31 Now by chance a certain priest came down that road. And when he saw him, he passed by on the other side. 

32 Likewise a Levite, when he arrived at the place, came and looked, and passed by on the other side. 

33 But a certain Samaritan, as he journeyed, came where he was. And when he saw him, he had compassion. 

34 So he went to him and bandaged his wounds, pouring on oil and wine; and he set him on his own animal, brought him to an inn, and took care of him. 

35 On the next day, when he departed,[c] he took out two denarii, gave them to the innkeeper, and said to him, ‘Take care of him; and whatever more you spend, when I come again, I will repay you.’ 

36 So which of these three do you think was neighbor to him who fell among the thieves?”

37 And he said, “He who showed mercy on him.”

Then Jesus said to him, “Go and do likewise.”

What does being a neighbor mean? The Samaritans were a class of people hated by the Jews. This was a POLITICAL statement. Jesus was forcing the LAWYER to admit that the hated Samaritan was the neighbor in this story, and that we should be just like him.

What does that mean?

It means that we should be willing to give of ourselves, and recognize that we are no better than the people who live around us.

NFL players love to “give to the poor.” But how often do they actually “live among the poor” and give THEMSELVES?  Charity is a “hero” act, not a “neighbor” act.

Last week Baptist churches all along South Carolina donated thousands of dollars in cash and supplies to families in  Florida impacted by Hurricane Irma. These are people who had lost homes and property, or had trees lying on top of their houses or strewn across their property.  Christians went down there and removed trees, limbs, debris, and distributed cash and supplies such as bottled water, food, diapers, clothing, and other necessities to families in need. These were families who would have had to pay thousands of dollars to have a heavy tree trunk removed from their yard. How much did they get charged? Nothing. This is what “neighbor” means.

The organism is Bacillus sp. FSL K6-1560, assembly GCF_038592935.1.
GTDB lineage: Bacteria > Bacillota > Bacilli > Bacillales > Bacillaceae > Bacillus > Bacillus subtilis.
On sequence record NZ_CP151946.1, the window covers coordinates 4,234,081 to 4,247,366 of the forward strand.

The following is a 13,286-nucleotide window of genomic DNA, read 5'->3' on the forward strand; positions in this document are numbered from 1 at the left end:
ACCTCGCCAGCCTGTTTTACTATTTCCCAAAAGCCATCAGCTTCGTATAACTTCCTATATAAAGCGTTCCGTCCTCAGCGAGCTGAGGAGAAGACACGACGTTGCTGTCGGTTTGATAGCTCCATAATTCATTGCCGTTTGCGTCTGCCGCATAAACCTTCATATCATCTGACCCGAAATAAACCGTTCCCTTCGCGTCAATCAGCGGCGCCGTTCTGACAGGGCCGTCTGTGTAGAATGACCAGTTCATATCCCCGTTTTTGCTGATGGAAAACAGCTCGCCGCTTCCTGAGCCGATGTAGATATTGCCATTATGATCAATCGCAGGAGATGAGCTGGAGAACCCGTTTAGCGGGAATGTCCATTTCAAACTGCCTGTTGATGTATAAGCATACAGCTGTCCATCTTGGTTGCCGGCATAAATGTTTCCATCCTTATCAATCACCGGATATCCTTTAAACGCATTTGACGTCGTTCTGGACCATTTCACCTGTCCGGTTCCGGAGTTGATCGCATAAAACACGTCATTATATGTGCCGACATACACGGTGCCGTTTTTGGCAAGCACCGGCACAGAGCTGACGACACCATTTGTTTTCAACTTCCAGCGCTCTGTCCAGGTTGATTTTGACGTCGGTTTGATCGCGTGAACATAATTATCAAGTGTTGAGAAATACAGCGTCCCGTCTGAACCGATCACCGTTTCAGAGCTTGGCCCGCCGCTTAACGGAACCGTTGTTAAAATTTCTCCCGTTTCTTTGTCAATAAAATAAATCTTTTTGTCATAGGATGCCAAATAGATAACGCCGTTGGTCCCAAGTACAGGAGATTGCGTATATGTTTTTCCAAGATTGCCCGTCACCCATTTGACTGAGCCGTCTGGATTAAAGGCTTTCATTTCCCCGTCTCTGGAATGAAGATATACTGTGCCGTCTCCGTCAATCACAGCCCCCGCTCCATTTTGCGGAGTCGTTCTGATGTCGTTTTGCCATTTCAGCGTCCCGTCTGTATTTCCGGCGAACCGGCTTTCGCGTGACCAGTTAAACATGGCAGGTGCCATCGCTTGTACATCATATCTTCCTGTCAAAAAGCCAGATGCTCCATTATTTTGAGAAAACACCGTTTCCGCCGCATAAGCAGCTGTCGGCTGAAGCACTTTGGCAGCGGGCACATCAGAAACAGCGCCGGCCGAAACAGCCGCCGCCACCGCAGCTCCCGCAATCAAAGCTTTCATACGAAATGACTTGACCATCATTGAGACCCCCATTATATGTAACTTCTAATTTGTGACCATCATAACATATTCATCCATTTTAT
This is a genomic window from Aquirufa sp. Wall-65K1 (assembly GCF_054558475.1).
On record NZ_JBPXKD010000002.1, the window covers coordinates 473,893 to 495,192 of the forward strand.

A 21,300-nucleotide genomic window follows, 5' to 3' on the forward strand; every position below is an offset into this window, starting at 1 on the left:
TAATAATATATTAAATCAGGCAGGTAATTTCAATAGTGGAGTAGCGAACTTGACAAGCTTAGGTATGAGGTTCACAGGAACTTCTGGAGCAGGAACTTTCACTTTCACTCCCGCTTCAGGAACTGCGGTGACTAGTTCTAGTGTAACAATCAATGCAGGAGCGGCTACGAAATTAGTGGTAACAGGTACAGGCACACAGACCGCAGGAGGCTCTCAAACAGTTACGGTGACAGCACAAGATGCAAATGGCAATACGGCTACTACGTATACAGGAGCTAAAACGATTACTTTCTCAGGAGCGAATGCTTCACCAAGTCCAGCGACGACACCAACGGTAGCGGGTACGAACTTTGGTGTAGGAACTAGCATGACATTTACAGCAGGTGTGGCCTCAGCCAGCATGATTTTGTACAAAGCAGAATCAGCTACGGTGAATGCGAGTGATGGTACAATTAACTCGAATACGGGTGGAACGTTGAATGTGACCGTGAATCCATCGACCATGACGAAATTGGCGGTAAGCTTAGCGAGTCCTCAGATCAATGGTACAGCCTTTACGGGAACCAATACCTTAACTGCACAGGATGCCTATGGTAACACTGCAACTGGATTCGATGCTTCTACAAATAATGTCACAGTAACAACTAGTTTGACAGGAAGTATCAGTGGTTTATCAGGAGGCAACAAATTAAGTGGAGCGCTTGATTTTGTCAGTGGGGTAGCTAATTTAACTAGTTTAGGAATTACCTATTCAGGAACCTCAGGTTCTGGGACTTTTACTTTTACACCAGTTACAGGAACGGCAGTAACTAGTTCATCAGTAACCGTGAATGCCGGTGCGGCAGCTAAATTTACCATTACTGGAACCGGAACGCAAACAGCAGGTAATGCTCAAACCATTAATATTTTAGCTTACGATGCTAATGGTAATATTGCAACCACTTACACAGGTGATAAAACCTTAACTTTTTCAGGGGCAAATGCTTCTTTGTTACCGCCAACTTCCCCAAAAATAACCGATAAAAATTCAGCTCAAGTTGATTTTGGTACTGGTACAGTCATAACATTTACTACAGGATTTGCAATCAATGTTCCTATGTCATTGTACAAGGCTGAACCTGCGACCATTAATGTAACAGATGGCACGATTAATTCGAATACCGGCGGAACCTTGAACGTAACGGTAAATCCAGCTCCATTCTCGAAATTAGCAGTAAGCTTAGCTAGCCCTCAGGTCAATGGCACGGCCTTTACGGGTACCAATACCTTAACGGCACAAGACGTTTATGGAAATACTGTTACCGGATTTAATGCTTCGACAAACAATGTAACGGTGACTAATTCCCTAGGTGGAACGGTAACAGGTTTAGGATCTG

Far from being neighbors, NFL players and owners are not only avoiding hanging with “these people,” they are acting like the thought police and telling the VERY PEOPLE WHO PAY THEIR EXORBITANT SALARIES that they should feel ashamed because THEY haven’t done enough to right the injustices of this awful country.  Have these players even taken a moment to inquire what those fans think about Trump, the country, the economy, or racism in general? Not at all.  They simply assume they’re all racist and that America needs a stern talking-to.

And when they get the inevitable pushback that always accompanies massive doses of disconnect, what’s their response?

Tennessee Titans’ Delanie Walker: “Don’t come to the game.”  In other words, if you don’t submit to groupthink, we don’t want your money.

Wonder how that’ll work out in the long run.

NFL players – you have a choice, but it’s much deeper than just disrespecting the flag. Do you just want to be a hero and satisfy your own need to be loved, or do you actually want to LOVE people?

You want to see progress, Davante Adams?  YOU GO FIRST. Be a leader, not a whiner.  Set the example.


Written by Fossten✓ᵀᴿᵁᴹᴾᴵᴬᴺ♔

Co-Founder and CFO of Sparta Report. Strong advocate of Jeffersonian Democracy. Plays golf and video games. Resides in Charleston, South Carolina, where he will live out the rest of his days unless God picks him up bodily and puts him somewhere else.